years, Brodley says. Its doctoral program has grown from 11 Ph.D. students in 2002 to 44 in 2013. In electrical and computer engineering, the number of funded research assistants grew from fewer than five in 2005 to more than 20 in 2013. Both the computer science and the electrical and computer engineering departments have seen a significant increase in research over the past decade, with even greater involvement of undergraduates. Students leaving Tufts with a bachelor’s degree in computer science have gone on to graduate schools such as Princeton, Brown, and Berkeley, while others have joined companies such as Google, IBM, Microsoft, TripAdvisor, LinkedIn, and Facebook, with a mean starting salary for new graduates of $95,000. Similarly, graduates with degrees in electrical and computer engineering are employed at companies such as Apple, Microsoft, Intel, and MathWorks, or have gone on to attend graduate schools including MIT, Stanford, Harvard, and Duke. Faculty members are hopeful that such successes will only grow, now that the space in Halligan Hall is renovated to encourage collaborative learning and team-based problem solving among the next generation of engineering leaders. And professors like Brodley and Miller hope that future investments will make the space even better. On the top of Brodley’s wish list? “State-of-the-art classrooms, with lots of outlets for laptops.”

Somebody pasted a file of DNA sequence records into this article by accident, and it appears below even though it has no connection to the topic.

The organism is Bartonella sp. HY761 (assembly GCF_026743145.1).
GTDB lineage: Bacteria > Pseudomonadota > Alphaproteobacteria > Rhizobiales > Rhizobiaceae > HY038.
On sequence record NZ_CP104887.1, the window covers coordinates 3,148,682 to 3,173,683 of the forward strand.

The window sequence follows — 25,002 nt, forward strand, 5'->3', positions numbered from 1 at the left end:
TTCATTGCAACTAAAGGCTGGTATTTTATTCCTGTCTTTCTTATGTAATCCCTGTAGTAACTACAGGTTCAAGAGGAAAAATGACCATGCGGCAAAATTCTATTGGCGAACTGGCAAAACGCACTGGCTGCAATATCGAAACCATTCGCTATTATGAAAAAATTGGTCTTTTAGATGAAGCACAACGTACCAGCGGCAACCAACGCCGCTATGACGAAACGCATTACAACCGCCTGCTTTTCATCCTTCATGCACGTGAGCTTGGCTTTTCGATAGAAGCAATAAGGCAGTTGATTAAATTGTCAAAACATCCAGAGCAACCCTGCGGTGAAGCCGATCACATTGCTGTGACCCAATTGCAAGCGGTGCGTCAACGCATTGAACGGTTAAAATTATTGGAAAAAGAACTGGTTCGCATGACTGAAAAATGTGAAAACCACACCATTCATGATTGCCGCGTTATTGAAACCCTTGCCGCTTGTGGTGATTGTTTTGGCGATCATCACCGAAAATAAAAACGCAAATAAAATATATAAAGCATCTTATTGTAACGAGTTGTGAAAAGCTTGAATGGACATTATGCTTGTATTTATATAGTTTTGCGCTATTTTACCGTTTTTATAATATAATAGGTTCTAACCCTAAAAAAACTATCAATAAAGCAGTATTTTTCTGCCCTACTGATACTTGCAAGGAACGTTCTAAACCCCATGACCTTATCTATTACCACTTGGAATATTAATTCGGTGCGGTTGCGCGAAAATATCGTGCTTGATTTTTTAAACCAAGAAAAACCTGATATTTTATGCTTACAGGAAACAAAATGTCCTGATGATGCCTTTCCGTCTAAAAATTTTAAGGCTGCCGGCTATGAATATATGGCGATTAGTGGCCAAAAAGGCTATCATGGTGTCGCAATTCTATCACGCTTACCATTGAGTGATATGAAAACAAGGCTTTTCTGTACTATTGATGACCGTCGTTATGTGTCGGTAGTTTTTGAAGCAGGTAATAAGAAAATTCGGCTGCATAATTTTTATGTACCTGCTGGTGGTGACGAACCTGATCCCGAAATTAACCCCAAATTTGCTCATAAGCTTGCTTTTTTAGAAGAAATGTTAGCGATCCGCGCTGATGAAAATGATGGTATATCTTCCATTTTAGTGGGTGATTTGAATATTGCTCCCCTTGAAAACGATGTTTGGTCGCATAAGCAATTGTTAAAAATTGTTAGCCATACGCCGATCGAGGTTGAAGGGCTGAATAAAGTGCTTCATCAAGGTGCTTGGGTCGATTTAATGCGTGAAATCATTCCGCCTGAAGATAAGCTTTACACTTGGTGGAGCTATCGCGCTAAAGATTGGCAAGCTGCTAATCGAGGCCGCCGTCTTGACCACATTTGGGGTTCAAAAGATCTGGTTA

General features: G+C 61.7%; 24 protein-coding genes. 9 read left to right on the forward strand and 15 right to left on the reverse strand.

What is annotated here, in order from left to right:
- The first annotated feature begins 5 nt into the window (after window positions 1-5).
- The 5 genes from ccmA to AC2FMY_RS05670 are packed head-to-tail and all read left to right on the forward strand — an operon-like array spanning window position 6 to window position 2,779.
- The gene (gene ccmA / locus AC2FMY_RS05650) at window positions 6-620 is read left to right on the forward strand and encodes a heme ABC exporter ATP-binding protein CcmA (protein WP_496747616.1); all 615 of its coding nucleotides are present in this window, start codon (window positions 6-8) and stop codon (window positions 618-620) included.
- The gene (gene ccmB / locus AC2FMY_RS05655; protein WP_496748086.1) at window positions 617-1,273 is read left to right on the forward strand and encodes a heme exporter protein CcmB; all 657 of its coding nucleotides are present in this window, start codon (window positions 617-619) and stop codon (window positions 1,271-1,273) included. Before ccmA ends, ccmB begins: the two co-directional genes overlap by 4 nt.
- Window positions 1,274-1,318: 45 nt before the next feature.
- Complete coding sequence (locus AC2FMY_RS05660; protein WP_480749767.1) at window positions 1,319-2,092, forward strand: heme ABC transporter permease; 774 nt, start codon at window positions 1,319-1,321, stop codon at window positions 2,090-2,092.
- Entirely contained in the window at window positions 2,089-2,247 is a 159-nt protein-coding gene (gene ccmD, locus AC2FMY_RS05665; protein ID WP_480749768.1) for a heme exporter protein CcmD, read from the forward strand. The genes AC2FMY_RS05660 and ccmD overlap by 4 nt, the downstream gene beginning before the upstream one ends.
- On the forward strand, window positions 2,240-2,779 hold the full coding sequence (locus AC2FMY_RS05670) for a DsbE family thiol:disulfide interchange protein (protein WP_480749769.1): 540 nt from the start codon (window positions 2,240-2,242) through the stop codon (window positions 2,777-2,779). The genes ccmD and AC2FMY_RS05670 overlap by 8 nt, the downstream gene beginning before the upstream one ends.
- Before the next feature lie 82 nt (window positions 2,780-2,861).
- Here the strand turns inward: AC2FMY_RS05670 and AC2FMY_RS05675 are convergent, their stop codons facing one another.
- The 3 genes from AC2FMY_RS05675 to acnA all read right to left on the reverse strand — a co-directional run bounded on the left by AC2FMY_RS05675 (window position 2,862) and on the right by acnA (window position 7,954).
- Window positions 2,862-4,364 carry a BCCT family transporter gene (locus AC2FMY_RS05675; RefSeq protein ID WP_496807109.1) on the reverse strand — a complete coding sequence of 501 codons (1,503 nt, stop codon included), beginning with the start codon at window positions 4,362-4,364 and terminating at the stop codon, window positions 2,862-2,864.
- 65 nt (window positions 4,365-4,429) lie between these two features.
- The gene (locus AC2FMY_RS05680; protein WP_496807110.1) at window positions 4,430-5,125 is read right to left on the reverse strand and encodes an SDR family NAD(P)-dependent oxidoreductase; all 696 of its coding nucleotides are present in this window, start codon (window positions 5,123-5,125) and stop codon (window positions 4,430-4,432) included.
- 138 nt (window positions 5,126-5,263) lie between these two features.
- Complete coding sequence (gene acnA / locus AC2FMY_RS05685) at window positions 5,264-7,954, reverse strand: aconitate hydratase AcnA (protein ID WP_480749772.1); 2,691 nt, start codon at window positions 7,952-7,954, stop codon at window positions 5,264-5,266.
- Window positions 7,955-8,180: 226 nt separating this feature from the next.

Giving Opportunity By Micah Bluming

Her father stared at the financial aid package in disbelief. This is enough money to send our whole village to school, he said. Tufts, the only college that Tabitha Amondi, A14, had applied to in the U.S., was suddenly a real option. Now a senior majoring in chemistry, Amondi grew up in Kisumu, a town abutting Lake Victoria in western Kenya. As a young girl, she walked to school in the sunshine and spent free moments playing in the park with friends and her three older brothers. But the great expanse of Kisumu quickly narrows for girls in her community as they become young women. Most of them, destined for marriage and motherhood, do not get the chance of a university education. Fortunately for Amondi, her mother, a teacher with a college degree, was determined to educate her only daughter. It was a mentality passed on by Amondi’s grandmother, who did not have the opportunity of higher education. “As long as it was up to my mother, I was going to college,” says Amondi. “She would have sacrificed anything.” Fortunately, Amondi received a generous financial aid package from Tufts. She saw the Hill as a perfect fit: She could study chemistry and get lab experience while still receiving a broad liberal arts education with an eye toward the global com­ munity. And, more importantly, the university has a critical mass of students from abroad, people who she says “understand what it means to be an international student on scholarship.” Amondi has received tremendous support from the Tufts community, in particular husband and wife Rob Gheewalla, A89, and Lisi Criss, J88, who have set out to assist Jumbos hailing from around the world. Gheewalla and Criss first met as undergradu­ ates during a study abroad program in London, where they discovered firsthand the importance of connecting Tufts students with the wider world. But Gheewalla himself is also the son of immi­ grants. His father, Russi Gheewalla, DG58, D64, J85P, A87P, A89P, D91P, DG93P, came to the U.S. from India to attend Tufts University School of Fall 2013